My year got off to an exciting start when I was contacted by someone from the NSW Office of Environment and Heritage (OEH) asking me if I’d like to visit one of their environmental watering project sites with some field officers doing a wetlands health survey. Naturally I said yes, and so last Tuesday I headed to Yarradda lagoon (within the Yarrada precinct of the Murrumbidgee Valley National Park) near Darlington Point with four field officers: two from OEH and two from Charles Sturt University (CSU).
I must confess to a spot of laziness this month. With plenty of time available, and much sunnier weather than we’ve had in months, I had many opportunities to head out for a field visit during October, but I left off doing so until the final weekend (I did get a lot of washing and some yard work done, though, so I’m counting it as a productive month from a non-blogging perspective).
My tardiness was then capped off by a spot of not thinking things through properly, and I decided to head to Leeton’s Fivebough Swamp for this month’s trip. I managed to forget the part where this has been a high-rainfall year, and although Fivebough is now actively managed, it has for millennia been a drainage depression below a line of hills – aka a place that catches water in high-rainfall years (I don’t know, I was distracted, the brain cells just did not connect).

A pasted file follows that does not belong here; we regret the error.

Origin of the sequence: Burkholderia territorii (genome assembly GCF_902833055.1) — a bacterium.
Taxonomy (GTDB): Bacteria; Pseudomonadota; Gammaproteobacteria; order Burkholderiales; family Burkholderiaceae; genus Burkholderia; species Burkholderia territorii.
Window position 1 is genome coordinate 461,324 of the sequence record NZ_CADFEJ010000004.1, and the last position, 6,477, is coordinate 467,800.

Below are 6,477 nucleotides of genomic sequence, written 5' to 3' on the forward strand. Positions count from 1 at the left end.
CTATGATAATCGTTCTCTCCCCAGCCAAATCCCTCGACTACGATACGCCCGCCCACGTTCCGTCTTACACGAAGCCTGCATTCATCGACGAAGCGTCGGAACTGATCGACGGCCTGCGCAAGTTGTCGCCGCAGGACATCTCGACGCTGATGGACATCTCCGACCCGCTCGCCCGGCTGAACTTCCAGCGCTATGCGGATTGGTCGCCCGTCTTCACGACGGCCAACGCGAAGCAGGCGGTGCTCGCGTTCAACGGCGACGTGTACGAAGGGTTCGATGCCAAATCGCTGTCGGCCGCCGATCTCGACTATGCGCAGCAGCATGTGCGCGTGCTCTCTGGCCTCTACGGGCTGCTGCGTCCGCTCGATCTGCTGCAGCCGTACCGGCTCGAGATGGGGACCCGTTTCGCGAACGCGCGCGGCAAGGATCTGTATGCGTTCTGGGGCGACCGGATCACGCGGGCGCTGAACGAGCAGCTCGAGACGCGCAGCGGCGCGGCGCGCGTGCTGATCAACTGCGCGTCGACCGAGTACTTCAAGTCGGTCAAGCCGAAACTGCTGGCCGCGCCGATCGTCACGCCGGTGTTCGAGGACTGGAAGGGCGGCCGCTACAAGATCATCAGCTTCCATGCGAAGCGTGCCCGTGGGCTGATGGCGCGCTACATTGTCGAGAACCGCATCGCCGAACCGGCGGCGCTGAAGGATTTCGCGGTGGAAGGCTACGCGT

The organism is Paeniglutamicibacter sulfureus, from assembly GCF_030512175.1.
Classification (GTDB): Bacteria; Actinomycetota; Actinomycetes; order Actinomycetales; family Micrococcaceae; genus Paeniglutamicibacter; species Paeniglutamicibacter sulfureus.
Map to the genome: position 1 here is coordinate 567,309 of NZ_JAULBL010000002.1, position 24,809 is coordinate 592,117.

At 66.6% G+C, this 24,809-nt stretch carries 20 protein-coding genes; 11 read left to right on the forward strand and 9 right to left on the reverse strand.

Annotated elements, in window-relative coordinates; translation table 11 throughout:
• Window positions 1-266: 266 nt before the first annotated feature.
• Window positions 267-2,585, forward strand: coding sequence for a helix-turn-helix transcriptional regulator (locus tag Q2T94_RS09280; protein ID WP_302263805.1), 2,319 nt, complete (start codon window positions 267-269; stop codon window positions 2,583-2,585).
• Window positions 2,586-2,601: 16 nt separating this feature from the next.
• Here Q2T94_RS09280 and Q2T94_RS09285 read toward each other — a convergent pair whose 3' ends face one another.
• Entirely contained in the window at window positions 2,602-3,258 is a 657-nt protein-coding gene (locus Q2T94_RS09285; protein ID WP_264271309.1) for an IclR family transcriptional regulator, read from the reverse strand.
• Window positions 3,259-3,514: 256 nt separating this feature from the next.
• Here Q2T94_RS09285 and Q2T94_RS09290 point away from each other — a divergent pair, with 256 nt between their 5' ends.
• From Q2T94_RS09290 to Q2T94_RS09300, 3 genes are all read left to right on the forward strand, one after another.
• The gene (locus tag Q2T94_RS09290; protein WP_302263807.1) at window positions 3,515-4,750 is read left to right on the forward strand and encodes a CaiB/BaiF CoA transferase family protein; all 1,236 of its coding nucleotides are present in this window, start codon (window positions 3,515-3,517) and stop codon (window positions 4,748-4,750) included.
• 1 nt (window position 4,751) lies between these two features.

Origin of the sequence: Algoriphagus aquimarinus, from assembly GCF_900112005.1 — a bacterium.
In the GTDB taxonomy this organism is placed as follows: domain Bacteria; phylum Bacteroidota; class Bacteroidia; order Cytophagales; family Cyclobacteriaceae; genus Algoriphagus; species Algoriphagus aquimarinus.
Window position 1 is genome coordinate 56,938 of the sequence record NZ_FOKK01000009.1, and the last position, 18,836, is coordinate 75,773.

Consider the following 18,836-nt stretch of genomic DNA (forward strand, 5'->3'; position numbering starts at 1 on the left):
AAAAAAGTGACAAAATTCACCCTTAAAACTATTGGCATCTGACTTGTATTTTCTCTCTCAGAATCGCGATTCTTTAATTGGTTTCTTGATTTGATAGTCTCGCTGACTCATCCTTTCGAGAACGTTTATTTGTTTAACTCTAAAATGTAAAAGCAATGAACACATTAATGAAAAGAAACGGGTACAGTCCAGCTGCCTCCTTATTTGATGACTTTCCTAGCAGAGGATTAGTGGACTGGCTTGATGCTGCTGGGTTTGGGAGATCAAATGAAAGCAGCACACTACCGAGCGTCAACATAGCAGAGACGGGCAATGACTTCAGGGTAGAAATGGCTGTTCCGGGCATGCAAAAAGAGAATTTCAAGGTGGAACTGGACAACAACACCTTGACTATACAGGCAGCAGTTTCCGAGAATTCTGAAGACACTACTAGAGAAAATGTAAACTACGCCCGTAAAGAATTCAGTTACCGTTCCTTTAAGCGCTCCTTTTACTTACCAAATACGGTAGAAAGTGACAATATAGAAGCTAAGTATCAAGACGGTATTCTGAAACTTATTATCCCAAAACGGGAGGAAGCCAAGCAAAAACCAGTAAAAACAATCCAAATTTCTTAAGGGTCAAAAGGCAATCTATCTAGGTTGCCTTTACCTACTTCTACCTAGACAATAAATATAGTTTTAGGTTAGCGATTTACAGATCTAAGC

I have previously blogged about visits to Fivebough in January this year and last, so you might like to compare with the photos from those visits.
Currently, the main entrance to Fivebough looks like this:
I started this year with a wetland visit, and I thought it fitting to end it with another, only this time I decided to look at a very different type of wetland – rice bays.
Conservation agriculture is something I am particularly interested in, for numerous reasons. One of these reasons – a very major one – is that off-park conservation is vital to the survival of a great many of our native species. Conservation actions undertaken on private land bolster those undertaken in government-managed National Parks and reserves, and often provide essential corridors of habitat connectivity across landscapes. Without off-park conservation efforts – many of which are on private land – our native species would be in an even stickier situation than they currently are, and the current situation is bad enough.